. . . crisis or dropping markets were blessed with lower interest rates and money injections which took out all the pain and offered new opportunities. The 1987 crash? Forgotten in a few months of cheap money. The 1998 Asian crisis? Forgotten in a few months of cheap money? The 2001 dotcom bubble? Forgotten in a few months of cheap money? 9/11? a second opportunity in the same year to open up the money taps.

I'm not sure what else you would have had Greenspan do in these situations. I would argue that we were pretty lucky not to fall into a severe financial crisis and recession (or worse) in 1987 and 1998, and much of the reson we didn't was Greenspan's flooding the financial markets with liquidity in order to stop any potential panic (learning the lessons of the Great Depression, you might say). So far it's worked out pretty well. Can we really blame some future crisis on Greenspan's monetary policy of 1987 or 1998?

Seriously, would you have had Greenspan follow a policy of higher interest rates? Let's be clear about what that means -- slower growth, more unemployment, slower wage growth, more pressure on welfare states, more pressure to free business to impose all the costs of such policies on workers, in order to keep profits up, etc., etc.

(2) Volcker

Greenspan has not been a good central banker, like Volcker was. Volcker was respected, but hated, because he brought inflation down by imposing pain on everybody.

Imposing pain on everybody? I couldn't disagree more on this. Volcker's (and his British Thatcherite counterparts) solution to inflation - sky-high interest rates, and a planned recession (the worst since the 1930s) - meant double-digit unemployment, little or no wage growth, and deindustrialization in both the UK and US. It certainly wasn't bankers and the rich who lost out.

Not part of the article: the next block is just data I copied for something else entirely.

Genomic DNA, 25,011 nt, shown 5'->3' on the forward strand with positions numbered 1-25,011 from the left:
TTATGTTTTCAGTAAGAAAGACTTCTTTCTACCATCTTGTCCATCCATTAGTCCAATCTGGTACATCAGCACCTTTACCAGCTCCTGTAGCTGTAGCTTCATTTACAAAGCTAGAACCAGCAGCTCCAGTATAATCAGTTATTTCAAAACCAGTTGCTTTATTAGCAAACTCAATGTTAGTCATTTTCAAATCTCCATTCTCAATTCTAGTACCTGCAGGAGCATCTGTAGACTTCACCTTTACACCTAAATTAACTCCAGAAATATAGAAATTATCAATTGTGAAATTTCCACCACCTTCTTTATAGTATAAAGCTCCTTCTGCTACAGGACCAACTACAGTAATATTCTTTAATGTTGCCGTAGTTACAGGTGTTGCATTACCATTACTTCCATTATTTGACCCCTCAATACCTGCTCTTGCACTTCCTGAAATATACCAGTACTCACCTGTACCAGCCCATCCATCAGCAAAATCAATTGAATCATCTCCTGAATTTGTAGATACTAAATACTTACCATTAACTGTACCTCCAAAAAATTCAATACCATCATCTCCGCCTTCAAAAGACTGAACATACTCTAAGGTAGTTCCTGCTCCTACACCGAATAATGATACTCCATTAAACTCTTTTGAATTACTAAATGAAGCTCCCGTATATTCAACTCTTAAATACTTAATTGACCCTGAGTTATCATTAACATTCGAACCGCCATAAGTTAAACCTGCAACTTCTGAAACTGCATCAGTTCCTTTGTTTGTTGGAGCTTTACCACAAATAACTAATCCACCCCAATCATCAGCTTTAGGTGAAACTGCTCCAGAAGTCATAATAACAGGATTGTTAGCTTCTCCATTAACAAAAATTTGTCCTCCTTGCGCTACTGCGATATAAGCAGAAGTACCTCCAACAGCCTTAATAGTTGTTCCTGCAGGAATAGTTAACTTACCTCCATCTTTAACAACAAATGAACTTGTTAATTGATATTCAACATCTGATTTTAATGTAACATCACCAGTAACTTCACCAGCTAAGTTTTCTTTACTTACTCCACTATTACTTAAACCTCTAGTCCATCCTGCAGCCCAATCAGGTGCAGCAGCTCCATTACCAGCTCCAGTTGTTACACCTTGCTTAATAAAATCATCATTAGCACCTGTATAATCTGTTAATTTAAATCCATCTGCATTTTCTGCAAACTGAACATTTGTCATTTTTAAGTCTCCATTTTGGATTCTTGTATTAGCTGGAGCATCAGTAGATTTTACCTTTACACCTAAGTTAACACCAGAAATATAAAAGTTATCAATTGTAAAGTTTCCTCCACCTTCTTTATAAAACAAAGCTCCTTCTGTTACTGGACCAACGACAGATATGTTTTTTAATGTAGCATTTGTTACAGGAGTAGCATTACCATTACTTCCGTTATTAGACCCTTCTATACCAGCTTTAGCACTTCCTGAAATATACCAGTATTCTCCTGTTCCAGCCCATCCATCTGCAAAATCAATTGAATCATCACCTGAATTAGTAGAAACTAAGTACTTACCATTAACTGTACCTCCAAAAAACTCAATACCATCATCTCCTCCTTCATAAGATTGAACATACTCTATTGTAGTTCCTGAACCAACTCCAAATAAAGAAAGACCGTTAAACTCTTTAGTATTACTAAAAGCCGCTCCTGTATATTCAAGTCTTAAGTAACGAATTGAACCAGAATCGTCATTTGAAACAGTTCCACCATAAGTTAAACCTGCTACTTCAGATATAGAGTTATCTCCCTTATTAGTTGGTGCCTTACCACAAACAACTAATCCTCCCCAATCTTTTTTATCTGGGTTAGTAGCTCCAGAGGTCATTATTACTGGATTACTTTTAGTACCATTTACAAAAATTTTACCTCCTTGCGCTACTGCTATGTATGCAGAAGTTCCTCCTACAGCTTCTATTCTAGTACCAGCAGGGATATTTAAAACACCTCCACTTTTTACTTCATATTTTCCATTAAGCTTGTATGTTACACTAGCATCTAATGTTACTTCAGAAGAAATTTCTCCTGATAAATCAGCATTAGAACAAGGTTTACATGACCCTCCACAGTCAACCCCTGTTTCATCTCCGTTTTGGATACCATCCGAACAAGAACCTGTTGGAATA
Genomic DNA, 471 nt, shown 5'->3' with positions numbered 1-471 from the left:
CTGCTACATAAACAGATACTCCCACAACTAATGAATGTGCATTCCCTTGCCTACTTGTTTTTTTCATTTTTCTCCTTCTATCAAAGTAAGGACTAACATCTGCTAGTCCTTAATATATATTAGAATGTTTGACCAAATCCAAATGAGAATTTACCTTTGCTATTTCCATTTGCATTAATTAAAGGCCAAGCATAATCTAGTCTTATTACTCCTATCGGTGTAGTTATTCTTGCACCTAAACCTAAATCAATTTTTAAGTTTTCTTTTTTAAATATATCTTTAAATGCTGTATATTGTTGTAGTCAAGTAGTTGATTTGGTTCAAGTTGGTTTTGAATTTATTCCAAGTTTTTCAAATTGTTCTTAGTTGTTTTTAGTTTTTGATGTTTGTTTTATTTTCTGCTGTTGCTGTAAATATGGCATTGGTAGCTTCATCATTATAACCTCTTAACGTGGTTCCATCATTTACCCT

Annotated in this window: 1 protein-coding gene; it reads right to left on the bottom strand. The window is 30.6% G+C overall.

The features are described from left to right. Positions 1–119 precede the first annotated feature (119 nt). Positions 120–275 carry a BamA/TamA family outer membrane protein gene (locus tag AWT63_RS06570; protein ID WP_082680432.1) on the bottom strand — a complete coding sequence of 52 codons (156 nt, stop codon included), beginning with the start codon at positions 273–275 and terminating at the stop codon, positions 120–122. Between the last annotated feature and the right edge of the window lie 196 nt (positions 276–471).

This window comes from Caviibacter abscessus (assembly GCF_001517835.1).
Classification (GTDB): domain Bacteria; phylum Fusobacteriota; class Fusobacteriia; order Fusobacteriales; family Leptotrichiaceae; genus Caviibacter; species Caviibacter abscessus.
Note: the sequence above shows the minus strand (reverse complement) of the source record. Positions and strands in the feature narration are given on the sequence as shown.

Have you forgotten your own diaries on left vs. right and the economy?

Volcker's anti-inflation anti-worker monetary policy is responsible for a lot of that. Which economy would you rather work in? (unless you're a banker, of course :) )

I think you are far too harsh on Greenspan. His job is virtually impossible: he is supposed to keep inflation low and stable, smooth out recessions, keep an eye on the value of the dollar, watch out for financial bubbles (stock market, housing, etc), and react to stop potential domestic and international financial crises from getting out of hand, all with one little policy instrument -- the fed funds rate. It's too many unknowns and too few policy levers.

I am mostly in agreement with the articles - Greenspan has juggled those balls about as well as anyone could. Far better than the hairshirt-wearing Volcker. I like Greenspan's pro-growth bias. When just about every economist was telling him to raise interest rates because unemployment couldn't go below the "natural rate" of 6%, he ignored them and the result was the best economy for workers in a generation.

No, if there's a financial crisis it will not be all Greenspan's fault. U. S. and global financial markets are simply too lightly regulated for any central banker to do anything but respond to the excesses of financial capitalism run amok.

by TGeraghty on Fri Aug 26th, 2005 at 06:28:14 PM EST
Let's review those quotes again:

The 1987 crash? Forgotten in a few months of cheap money.

The 1998 Asian crisis? Forgotten in a few months of cheap money?

The irony of it is that these statements basically confirm exactly what the articles are saying about Greenspan's management of these financial crises.

Yes, these crises were quickly forgotten. And thank God they were. What would be a better alternative, a real financial panic and a deep recession or depression? What was (is) the alternative?

by TGeraghty on Fri Aug 26th, 2005 at 06:48:57 PM EST
[ Parent ]
T you make some serious points. I cannot respond right now but I will later (today I hope).

In the long run, we're all dead. John Maynard Keynes
by Jerome a Paris (etg@eurotrib.com) on Sat Aug 27th, 2005 at 06:31:09 AM EST
[ Parent ]